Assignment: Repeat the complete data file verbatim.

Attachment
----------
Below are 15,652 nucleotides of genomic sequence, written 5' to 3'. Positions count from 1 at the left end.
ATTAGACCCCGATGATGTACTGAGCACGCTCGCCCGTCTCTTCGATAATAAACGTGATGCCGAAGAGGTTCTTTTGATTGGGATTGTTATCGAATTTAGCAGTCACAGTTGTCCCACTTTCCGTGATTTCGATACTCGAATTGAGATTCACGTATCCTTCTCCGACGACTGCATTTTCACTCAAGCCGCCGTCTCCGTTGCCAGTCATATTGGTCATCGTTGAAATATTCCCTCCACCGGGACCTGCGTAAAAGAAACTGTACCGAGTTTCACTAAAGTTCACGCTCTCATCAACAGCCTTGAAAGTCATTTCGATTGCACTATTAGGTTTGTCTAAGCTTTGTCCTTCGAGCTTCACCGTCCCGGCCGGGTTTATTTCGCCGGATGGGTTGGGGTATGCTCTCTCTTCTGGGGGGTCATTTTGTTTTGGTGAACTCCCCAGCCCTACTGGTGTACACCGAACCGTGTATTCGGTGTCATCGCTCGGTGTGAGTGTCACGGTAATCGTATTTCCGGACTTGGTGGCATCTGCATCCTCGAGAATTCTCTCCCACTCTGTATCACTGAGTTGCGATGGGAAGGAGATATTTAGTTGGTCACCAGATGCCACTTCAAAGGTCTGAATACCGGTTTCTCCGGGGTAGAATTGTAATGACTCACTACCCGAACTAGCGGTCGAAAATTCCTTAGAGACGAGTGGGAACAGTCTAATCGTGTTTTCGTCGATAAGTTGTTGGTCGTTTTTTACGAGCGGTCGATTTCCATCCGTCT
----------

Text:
Below are 15,652 nucleotides of genomic sequence, written 5' to 3'. Positions count from 1 at the left end.
ATTAGACCCCGATGATGTACTGAGCACGCTCGCCCGTCTCTTCGATAATAAACGTGATGCCGAAGAGGTTCTTTTGATTGGGATTGTTATCGAATTTAGCAGTCACAGTTGTCCCACTTTCCGTGATTTCGATACTCGAATTGAGATTCACGTATCCTTCTCCGACGACTGCATTTTCACTCAAGCCGCCGTCTCCGTTGCCAGTCATATTGGTCATCGTTGAAATATTCCCTCCACCGGGACCTGCGTAAAAGAAACTGTACCGAGTTTCACTAAAGTTCACGCTCTCATCAACAGCCTTGAAAGTCATTTCGATTGCACTATTAGGTTTGTCTAAGCTTTGTCCTTCGAGCTTCACCGTCCCGGCCGGGTTTATTTCGCCGGATGGGTTGGGGTATGCTCTCTCTTCTGGGGGGTCATTTTGTTTTGGTGAACTCCCCAGCCCTACTGGTGTACACCGAACCGTGTATTCGGTGTCATCGCTCGGTGTGAGTGTCACGGTAATCGTATTTCCGGACTTGGTGGCATCTGCATCCTCGAGAATTCTCTCCCACTCTGTATCACTGAGTTGCGATGGGAAGGAGATATTTAGTTGGTCACCAGATGCCACTTCAAAGGTCTGAATACCGGTTTCTCCGGGGTAGAATTGTAATGACTCACTACCCGAACTAGCGGTCGAAAATTCCTTAGAGACGAGTGGGAACAGTCTAATCGTGTTTTCGTCGATAAGTTGTTGGTCGTTTTTTACGAGCGGTCGATTTCCATCCGTCT